Yamon 0.93

I've released a very minor update to Yamon.

The only new feature here is the addition of the check_dnsbl test. This test is good for making sure that mail servers aren't listed on one of the common DNS-based spam-fighting blacklists, such as bl.spamcop.net or SORBS.


Anonymous said...

Nice stuff. Going to try that on my dom0. I am already running a pretty simplistic shell script in order to check RBLs (using the rblcheck tool), but the other monitoring features may come in handy.

Thanks for publishing it!

Greetings from an alien (terrestrial, though) in Reykjavik ;)

Anonymous said...

Hi again Bjarni,

having a bit of a trouble with Yamon. Perl says the syntax is fine. Whenever I run the script with "-v" I get a mail with the subject:

"0 OK spamcop:OK / "

Then after running it a few times (without -v) to get the .state file updated, nothing gets mailed or logged (presumably the right behavior as it is only supposed to mail on failure). However, when I use -v again, I get a mail (almost empty) with the subject of either all my SSH or all my HTTPD tests stating OK.

Is that normal and expected behavior? I skipped pop3 and the smtp-relay test as well as the whitebox test. Otherwise I just added more rules to match my servers.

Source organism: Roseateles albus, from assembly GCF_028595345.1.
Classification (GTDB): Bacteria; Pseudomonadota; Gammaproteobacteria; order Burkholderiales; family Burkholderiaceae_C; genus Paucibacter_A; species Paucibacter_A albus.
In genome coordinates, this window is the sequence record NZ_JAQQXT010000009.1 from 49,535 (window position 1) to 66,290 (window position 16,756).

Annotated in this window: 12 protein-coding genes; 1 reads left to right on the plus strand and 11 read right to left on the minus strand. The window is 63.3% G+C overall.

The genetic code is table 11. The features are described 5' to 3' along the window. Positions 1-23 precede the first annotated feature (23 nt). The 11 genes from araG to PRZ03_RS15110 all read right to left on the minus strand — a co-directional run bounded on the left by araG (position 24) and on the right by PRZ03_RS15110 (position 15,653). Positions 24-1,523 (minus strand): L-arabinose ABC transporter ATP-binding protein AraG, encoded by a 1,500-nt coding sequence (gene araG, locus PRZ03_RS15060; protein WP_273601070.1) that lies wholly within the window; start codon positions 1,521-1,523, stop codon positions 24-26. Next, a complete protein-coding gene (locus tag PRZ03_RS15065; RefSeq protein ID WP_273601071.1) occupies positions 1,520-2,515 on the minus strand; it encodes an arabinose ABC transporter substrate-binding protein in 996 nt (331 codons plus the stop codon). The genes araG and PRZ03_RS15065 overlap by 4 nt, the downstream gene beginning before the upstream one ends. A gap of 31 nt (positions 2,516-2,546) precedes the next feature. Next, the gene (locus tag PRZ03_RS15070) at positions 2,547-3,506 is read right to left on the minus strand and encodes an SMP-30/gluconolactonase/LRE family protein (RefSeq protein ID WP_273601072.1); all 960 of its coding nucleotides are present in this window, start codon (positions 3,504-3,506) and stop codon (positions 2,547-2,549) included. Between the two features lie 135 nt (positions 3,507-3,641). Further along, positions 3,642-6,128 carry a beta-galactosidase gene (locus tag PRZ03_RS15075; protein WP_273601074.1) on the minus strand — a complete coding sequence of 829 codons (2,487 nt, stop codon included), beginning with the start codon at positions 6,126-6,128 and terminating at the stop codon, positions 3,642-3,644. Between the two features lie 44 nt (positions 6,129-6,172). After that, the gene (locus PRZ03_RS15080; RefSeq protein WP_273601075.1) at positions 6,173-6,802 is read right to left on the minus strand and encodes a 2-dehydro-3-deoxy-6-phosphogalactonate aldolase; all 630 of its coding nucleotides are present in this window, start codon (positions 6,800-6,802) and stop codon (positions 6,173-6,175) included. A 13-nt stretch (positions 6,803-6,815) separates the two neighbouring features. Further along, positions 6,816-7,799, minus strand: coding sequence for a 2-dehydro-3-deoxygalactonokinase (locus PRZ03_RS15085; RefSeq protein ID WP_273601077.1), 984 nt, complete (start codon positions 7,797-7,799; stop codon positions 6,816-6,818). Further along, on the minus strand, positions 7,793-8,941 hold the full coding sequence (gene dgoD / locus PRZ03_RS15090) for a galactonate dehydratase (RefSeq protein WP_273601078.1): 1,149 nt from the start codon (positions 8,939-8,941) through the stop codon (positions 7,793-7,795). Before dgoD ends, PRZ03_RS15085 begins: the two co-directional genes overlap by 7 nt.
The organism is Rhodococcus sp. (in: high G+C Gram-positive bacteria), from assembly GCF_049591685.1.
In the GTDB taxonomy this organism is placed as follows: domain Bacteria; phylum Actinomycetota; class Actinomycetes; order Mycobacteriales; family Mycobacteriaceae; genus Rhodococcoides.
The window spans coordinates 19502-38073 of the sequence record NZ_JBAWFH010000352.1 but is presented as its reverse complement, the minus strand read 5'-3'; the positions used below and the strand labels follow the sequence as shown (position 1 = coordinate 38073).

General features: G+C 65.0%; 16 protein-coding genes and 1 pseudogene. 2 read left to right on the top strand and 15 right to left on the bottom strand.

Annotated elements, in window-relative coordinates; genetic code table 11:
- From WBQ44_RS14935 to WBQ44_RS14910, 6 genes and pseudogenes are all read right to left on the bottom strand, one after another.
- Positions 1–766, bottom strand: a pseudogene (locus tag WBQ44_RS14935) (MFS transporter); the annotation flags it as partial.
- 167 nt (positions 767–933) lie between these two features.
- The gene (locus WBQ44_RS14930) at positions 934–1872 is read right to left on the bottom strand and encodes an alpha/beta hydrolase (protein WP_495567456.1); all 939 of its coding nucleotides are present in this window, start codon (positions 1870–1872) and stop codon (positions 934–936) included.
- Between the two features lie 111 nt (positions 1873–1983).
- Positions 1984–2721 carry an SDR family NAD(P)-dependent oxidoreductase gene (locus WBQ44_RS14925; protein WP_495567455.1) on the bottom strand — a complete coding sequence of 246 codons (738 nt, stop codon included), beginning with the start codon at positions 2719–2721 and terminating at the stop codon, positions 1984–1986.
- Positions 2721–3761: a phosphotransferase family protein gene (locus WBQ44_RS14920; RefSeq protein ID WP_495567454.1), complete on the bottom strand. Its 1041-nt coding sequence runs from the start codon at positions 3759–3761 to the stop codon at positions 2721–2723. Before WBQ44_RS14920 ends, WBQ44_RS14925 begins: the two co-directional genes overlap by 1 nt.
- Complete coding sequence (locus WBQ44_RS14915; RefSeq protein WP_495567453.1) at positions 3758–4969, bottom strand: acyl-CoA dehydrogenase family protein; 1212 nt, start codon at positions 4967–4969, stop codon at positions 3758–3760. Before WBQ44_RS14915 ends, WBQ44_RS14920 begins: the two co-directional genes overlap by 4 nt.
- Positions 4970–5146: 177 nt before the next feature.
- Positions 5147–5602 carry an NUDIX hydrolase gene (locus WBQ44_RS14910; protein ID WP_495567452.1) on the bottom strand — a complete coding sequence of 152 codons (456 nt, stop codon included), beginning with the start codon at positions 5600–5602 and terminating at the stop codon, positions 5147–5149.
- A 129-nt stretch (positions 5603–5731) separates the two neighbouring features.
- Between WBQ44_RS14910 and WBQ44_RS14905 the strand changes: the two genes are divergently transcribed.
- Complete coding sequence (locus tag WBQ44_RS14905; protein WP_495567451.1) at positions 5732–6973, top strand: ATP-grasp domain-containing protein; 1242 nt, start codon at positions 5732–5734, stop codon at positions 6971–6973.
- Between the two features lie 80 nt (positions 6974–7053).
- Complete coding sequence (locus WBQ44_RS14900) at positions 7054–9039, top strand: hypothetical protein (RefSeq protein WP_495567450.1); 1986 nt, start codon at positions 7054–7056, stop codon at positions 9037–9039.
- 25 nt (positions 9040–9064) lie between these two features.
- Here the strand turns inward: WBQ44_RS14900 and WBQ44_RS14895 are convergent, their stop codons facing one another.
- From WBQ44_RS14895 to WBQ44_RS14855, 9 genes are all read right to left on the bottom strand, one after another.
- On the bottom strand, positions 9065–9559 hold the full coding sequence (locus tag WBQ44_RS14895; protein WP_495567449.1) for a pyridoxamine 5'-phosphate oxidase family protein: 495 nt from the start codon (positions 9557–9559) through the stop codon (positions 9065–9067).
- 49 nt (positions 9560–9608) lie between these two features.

BTW: you can also reach me as oliver *at* (domain of your previous employer) in case you prefer email.

Anonymous said...

The -v flag makes it verbose, it repots all the things it tests.

So if you have the -v flag on the crontab entry, that will cause it to generate an e-mail every time it runs - not an e-mail from Yamon, but from crond.

Is that what you're seeing? Otherwise it should only e-mail you on state changes (or periodically based on alert_interval, when things are broken).

Anonymous said...

In crontab entries I tend to add a
> /dev/null 2>&1

The confusing part was, that even with -v, not all the tests appeared in the subject line and it changed from mail to mail whether these listed the SSH or the HTTP tests.

Another thing: are white space characters allowed in the names of tests (with respect to the fail-* files)?

I presume the fail-* files are the only way to really test whether it works, because the -v switch sends a mail anyway, so that confused me a bit.

Thanks for your help.

Bjarni RĂșnar said...

Just a quick update to this thread - I think the problems mentioned here may have been fixed in the 0.94 release.

There was a problem that when a new test was created, it would trigger an alert when it transitioned to fully "OK" for the first time. This may have been a source of confusion for new users, who by definition only had new tests...

This behavior is corrected in 0.94, the initial state for a new test is presumed to be "OK", so it should only alert if it is actually broken.

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